Skip to content

On lookout: The history of — and how to get to — Revelstoke's fire lookouts

There are five historic fire lookouts near Revelstoke, all accessible on foot, a few on by bike, one by ATV, and another in your car.
The Mount Cartier fire lookout is perched on a ledge on the south ridge of the mountain

There are two ways to the top of Mount Cartier. The easy way is with a helicopter. The hard way is up the 15-kilometre trail that snakes its way to the summit of the 2,610-metre high mountain — more than 2,100 metres above the valley below.

That's how I found myself getting to the top of Cartier early last July, hauling my mountain bike with me — the steep, relentless trail too much for me to pedal along the whole way.

The trail up Mt. Cartier was built in the early-1920s to access a forestry lookout near the summit. From here, forest rangers would watch for lightning strikes and call in forest fires.

Dozens, if not hundreds of lookouts were built throughout the province. Around Revelstoke, four are still standing and the foundation of a fifth remains; all are accessible by the trails built nearly a century ago.

According to Kevin Lavelle, a local forestry official who has done a great deal of research on the history of lookouts, the Cartier lookout was built in 1922, though the trail, along with a telephone cable, was probably put in a year before.

"Unfortunately, the Mt. Cartier forestry lookout was not utilized for long, as it soon became apparent that due to weather conditions, forest fires were able to get well established long before being detected from such a lofty vantage point," wrote Lavelle in a 2011 article in the Revelstoke Times Review. "The value of such lookouts diminished as a result and technology would soon give way to more mobile and electronic detection systems that are in use today."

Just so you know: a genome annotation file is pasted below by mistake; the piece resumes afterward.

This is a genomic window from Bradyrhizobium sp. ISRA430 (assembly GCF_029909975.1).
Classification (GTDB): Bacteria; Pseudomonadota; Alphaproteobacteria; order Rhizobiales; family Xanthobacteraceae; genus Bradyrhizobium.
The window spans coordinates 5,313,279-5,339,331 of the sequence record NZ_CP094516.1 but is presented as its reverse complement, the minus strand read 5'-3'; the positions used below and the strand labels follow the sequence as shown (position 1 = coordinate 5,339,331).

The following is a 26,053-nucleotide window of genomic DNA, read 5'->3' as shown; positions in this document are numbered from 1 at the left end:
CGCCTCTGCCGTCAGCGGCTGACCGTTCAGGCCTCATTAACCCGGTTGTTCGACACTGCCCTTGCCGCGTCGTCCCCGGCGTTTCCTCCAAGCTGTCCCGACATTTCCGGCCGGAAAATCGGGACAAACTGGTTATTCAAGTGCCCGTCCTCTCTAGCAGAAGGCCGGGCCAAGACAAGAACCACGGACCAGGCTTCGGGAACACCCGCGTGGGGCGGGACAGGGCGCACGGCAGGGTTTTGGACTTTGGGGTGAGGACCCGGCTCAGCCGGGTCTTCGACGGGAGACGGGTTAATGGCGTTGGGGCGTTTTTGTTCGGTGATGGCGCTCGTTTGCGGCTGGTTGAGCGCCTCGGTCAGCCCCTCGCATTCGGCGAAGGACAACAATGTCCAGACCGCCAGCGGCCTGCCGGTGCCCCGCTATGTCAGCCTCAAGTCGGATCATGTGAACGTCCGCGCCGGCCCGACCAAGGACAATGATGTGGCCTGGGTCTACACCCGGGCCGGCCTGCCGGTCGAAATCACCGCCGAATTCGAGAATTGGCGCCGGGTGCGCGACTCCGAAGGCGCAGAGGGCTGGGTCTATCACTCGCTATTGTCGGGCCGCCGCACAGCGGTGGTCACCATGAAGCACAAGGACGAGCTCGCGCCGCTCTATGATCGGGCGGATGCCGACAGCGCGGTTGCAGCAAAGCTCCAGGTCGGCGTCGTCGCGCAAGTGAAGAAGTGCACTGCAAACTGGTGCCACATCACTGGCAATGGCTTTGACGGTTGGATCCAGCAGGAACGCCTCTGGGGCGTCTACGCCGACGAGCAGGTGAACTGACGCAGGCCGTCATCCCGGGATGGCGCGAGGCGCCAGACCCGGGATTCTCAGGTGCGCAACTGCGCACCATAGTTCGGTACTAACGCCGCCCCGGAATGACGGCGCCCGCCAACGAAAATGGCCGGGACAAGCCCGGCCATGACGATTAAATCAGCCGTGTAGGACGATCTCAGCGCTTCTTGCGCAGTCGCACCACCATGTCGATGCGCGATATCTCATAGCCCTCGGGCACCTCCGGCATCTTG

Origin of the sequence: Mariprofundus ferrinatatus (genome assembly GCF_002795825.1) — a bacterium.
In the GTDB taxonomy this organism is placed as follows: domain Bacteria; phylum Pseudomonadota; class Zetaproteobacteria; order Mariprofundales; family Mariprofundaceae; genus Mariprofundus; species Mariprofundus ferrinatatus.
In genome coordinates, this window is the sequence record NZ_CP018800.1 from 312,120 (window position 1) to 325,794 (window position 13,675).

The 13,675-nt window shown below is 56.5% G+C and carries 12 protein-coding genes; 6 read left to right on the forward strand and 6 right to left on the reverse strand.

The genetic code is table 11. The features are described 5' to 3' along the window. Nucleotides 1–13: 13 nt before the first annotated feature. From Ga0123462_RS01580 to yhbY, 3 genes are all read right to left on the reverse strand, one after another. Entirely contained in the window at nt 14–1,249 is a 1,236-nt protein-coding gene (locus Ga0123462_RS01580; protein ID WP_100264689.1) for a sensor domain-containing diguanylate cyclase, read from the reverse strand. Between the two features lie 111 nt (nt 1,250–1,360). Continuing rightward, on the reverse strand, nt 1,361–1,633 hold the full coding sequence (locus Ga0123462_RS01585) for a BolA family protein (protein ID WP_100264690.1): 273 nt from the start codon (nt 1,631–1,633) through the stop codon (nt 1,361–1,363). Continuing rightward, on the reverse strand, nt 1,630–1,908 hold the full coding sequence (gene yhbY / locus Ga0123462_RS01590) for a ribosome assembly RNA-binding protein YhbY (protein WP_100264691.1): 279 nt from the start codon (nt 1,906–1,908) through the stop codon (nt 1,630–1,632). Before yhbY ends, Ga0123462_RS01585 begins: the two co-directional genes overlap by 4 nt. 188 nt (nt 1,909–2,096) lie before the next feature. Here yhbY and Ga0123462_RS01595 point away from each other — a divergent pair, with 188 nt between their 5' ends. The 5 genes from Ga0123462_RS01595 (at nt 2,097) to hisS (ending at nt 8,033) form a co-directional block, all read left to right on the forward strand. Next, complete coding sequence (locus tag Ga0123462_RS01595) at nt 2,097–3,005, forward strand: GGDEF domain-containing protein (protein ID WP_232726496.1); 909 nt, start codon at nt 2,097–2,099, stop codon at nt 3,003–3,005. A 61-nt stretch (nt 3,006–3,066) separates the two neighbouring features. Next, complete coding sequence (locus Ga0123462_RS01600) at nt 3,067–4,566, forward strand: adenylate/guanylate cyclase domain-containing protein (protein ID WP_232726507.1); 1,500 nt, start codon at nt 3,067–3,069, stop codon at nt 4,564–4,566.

It is believed the Cartier lookout wasn't used after 1930, with a permanent lookout established on Mount Sproat to the south in 1956. The lookout remains, having withstood 90 years of winter and summer storms, with only the roof being replaced.


The call to bike up Cartier came the previous evening. I was just looking to go for a bike ride, but when word came of the plan to go up Cartier, I said yes. I knew I may be in over my head, but also knew that I'd regret missing an opportunity to bike from the top of one of Revelstoke's signature summits.

And so 10 of us met up at the Modern that morning, drove out to the trailhead and started pedalling. We climbed from the start, then lost precious elevation with the short descent to McKay Creek. After crossing the creek, we were on Cartier proper, the trail an endless series of switchbacks through the interior rainforest, with no views but trees. As the first group up the trail that summer, we cleared the blowdown as we climbed — about 50 trees in total.

After a few hours we arrived at an old, run-down cabin at  about the nine kilometre mark. We sat for lunch at a beautiful viewpoint overlooking the river below and the Gold Range of the Monashee Mountains across the valley. Only six kilometres to go.

Soon, we started to see signs of elevation gain. The forest opened up and we finally entered the massive Greenslide avalanche path that defines Mt. Cartier. The trail zig-zagged through alders and past sub-alpine pine trees. We reached the plateau on the north ridge — a friend and I lagging behind the rest of the fitter group.

Then it was into the Greenslide, the last few kilometres of the trail a series of narrow switchbacks barely a foot wide, hacked into the side of the mountain by the pioneers who built the trail to access the forestry lookout more than 90 years before us. The last remaining snow patches made for precarious crossings, with the slope falling away at a 45 degree angle all the way to the valley 2,000 metres below.

The bike would be pushed, then carried on the shoulders, and maybe ridden for a bit — whichever worked best — until it finally came time to leave it behind for the short scramble to the summit. An old cable provided support through the loose rock.